I would say that these Senators were “caught with their pants down,” because we haven’t had a good sex scandal in a while.  Penis problems however, don’t start wars.  Stupid actions by traitors do.

And that what this is.  Members of the Senate, including some who have or who plan to run for the highest office in the United States, try to interfere with international agreements to stop wars.  These folks don’t even know how our government works, and have to learn about it from the very folks they are trying to threaten.  And they want to be in charge.  Hell, they are in charge of too much already.

Which song do you prefer?

Or this one:

*     *     *

I would like to write good things about the current crop of Republicans.  Really I would.  Feel free to send me links to anything good they have done.  Anything that helps people.  Anything that helps our country.

ELECTIONS MATTER

 

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One Good Thing I Can Say

Today, I rise in support of the Gentleman from Missouri.

This morning, when I received a challenge from my friend Mark of Exile on Pain Street, well, I wasn’t sure I was up to it.  I tried, really i did.  But I just didn’t think I had it in me to answer his challenge:

I defy you to say something positive about the GOP. One thing.

When I look at today’s GOP, well, I don’t see anything positive.  I see a lot of hate.  I see a lot of stupidity.  I see a lot of folks in office that, well, really should just go back to where they came from.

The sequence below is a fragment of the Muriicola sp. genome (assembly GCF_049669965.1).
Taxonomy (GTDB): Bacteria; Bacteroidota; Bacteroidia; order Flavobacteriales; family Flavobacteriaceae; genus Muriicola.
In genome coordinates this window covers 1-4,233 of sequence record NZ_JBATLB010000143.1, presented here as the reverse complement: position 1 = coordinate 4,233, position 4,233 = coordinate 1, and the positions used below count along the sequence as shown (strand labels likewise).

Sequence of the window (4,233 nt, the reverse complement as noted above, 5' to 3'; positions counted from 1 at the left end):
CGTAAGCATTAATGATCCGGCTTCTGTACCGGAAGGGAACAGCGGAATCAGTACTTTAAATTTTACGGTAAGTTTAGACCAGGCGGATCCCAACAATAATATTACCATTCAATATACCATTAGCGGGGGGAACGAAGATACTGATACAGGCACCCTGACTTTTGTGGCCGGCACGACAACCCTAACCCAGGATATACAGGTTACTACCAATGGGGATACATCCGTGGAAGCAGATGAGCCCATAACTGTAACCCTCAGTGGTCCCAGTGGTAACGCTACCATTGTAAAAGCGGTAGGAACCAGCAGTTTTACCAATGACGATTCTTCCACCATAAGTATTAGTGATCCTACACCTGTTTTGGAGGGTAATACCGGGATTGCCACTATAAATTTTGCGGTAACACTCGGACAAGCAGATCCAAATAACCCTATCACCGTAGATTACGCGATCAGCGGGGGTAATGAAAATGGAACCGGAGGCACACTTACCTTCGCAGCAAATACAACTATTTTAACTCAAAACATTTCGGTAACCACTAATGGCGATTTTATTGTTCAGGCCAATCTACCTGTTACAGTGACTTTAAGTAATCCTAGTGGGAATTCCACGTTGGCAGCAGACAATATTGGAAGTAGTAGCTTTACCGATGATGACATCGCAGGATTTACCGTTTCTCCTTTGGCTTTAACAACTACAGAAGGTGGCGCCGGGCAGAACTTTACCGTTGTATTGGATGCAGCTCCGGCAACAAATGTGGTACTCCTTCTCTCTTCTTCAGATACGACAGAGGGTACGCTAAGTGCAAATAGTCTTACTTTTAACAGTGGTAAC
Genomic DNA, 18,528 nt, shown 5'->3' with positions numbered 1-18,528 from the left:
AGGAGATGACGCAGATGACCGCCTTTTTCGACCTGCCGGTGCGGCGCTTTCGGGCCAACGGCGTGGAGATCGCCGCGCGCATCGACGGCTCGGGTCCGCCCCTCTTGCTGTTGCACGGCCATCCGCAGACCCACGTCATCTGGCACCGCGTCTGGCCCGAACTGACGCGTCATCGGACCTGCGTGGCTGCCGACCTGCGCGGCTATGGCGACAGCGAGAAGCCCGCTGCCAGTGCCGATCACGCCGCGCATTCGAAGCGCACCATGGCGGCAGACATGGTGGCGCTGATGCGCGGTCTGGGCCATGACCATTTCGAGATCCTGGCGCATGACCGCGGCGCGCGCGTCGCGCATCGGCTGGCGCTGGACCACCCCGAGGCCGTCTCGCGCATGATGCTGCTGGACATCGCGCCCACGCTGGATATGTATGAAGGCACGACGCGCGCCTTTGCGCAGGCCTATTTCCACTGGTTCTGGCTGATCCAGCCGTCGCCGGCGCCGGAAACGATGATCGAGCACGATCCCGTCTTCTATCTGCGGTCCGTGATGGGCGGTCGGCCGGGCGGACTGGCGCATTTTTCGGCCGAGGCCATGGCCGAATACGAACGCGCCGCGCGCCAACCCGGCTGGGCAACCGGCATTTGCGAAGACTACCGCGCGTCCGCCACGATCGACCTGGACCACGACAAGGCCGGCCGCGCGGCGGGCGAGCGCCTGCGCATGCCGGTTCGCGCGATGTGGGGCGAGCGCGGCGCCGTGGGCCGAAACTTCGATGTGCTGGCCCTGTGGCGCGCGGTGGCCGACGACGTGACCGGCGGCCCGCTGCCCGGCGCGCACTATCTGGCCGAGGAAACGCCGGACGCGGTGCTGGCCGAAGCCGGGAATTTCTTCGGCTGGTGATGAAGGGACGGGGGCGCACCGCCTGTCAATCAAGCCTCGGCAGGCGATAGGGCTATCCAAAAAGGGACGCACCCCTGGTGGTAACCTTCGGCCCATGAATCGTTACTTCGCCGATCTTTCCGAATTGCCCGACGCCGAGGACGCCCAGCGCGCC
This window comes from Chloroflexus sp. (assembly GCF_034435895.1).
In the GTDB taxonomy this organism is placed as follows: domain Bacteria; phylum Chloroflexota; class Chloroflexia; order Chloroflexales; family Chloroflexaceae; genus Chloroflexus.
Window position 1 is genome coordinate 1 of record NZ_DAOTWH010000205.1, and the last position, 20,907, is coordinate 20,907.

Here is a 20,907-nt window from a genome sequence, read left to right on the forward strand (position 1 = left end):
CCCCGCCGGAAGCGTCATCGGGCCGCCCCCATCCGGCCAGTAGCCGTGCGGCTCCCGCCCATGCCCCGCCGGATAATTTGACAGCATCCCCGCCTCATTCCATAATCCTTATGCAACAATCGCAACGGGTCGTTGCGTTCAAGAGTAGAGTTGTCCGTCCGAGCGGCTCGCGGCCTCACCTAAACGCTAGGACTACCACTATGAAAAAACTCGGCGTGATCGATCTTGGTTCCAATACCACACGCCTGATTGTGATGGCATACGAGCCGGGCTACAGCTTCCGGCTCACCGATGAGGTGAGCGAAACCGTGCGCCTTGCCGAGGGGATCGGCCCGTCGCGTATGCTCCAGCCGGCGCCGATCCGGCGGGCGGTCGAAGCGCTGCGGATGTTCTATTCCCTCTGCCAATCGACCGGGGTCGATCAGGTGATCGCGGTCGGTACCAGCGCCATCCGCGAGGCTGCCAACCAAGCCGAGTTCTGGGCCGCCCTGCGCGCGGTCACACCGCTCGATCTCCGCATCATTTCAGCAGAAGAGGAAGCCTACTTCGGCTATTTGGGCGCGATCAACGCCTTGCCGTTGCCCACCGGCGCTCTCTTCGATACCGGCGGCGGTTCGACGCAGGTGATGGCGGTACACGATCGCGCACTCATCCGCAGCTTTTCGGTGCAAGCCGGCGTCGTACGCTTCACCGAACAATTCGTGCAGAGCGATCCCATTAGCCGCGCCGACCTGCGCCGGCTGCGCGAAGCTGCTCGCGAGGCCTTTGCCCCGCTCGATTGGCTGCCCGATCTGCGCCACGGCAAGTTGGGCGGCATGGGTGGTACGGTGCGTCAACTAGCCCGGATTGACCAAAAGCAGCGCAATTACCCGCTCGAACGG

And I feel compelled to write about it.  To shout from the rooftops, actually.  To get one more person out to vote against the folks who really should not be in positions to impact our lives.

But, you know, I felt bad when I realized that Mark is right.  Because I didn’t always feel this way.  I wasn’t always anti-GOP.  In fact, under the right circumstances, I might have become a Republican.  And today, a Republican showed me exactly why I might have joined the GOP.

Then I found my one positive thing!

Have you heard the news out of Missouri?

A leading contender for the GOP ticket for Missouri governor died last week.  Of course, that’s sad news.  It’s sad when anybody dies.

But of course there’s more to the story.  Missouri Auditor Tom Schweich (R) killed himself.  And suicide is a whole different ball game.

Mr. Schweich had believed himself to be the victim of a whispering campaign, by state GOP chairman John Hancock who was “off-handedly” spreading the word that Mr. Schweich was Jewish.  [It’s a sad statement of life here in America that that should be seen as a problem.]  There was also a nasty radio ad.  And Mr. Schweich was, by reports, a sensitive man.

These tactics have become part and parcel of our political “debates.”

But today, somebody stood up against it.  Against what politics has become.